Censorship by Proxy: The First Amendment, Internet Intermediaries, and the Problem of the Weakest Link by SETH F. KREIMER (University of Pennsylvania Law Review)
Abstract: The rise of the Internet has changed the First Amendment drama, for governments confront technical and political obstacles to sanctioning either speakers or listeners in cyberspace. Faced with these challenges, regulators have fallen back on alternatives, predicated on the fact that, in contrast to the usual free expression scenario, the Internet is not dyadic. The Internet's resistance to direct regulation of speakers and listeners rests on a complex chain of connections, and emerging regulatory mechanisms have begun to focus on the weak links in that chain. Rather than attacking speakers or listeners directly, governments have sought to enlist private actors within the chain as proxy censors to control the flow of information. Some commentators have celebrated such indirect methods of governmental control as salutary responses to threatening cyberanarchy. This Article takes a more jaundiced view of these developments: I begin by mapping the ubiquity of efforts to enlist Internet intermediaries as proxy censors. I emphasize the dangers to free expression that are likely to arise from attempts to target weak links in the chain of Internet communications and cast doubt on the claim that market mechanisms can be relied upon to dispel them. I then proceed to explore the doctrinal resources that can meet those dangers. The gambit of enlisting the private sector to establish a system to control expression is not new in the United States. I argue that the First Amendment doctrines developed in response to the last such focused effort, during the McCarthy era, provide a series of useful starting points for a First Amendment doctrine to protect the weak links of the Internet.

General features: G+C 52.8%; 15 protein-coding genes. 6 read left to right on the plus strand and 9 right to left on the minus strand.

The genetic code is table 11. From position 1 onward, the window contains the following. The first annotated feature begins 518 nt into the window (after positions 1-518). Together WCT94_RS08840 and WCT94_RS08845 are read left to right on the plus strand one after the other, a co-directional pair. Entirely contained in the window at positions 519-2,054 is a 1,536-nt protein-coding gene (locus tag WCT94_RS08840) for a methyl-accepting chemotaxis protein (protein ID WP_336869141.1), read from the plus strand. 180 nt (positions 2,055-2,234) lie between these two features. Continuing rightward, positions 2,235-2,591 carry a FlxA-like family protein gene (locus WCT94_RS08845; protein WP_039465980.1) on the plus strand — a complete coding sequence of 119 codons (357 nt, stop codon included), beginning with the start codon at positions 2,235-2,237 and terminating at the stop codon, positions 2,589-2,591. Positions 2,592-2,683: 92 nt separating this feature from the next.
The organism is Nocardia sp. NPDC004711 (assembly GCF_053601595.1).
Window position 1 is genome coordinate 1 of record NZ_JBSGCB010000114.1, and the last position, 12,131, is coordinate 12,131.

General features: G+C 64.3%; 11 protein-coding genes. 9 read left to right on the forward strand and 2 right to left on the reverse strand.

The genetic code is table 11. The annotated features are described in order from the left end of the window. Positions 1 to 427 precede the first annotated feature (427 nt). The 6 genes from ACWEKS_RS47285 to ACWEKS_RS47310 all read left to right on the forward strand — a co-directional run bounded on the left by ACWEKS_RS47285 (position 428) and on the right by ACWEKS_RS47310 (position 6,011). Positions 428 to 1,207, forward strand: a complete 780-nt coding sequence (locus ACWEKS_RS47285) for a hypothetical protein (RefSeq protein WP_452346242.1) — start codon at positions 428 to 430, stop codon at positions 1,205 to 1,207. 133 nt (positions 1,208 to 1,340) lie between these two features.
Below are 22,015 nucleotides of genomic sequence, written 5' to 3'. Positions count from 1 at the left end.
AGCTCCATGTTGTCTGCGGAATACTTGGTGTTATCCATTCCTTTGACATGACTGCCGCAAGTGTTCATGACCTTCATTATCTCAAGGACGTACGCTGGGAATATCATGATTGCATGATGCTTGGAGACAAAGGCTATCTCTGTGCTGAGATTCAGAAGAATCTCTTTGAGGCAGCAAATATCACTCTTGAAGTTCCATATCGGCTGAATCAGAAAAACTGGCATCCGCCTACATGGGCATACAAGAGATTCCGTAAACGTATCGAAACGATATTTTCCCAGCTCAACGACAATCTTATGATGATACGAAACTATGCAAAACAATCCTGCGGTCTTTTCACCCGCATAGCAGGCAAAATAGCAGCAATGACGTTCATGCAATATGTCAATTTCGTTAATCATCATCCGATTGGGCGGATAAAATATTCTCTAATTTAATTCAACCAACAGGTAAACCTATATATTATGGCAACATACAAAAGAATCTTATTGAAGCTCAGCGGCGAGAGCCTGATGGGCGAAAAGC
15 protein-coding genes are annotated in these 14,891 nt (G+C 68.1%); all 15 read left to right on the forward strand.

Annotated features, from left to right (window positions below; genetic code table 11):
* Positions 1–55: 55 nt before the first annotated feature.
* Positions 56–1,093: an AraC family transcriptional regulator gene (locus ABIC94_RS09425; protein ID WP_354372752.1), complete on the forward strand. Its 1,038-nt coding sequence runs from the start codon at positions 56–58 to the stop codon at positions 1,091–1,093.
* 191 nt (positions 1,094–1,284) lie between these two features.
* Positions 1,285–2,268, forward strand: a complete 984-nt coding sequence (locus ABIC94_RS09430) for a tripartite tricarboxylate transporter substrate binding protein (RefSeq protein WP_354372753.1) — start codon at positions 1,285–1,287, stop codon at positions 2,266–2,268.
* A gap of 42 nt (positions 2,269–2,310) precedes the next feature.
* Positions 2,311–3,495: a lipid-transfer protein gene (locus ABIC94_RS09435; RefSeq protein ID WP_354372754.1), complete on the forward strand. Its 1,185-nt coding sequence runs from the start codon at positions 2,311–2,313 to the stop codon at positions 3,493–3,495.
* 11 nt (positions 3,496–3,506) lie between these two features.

Governing Cyberspace by DAVID G. POST (Wayne Law Review)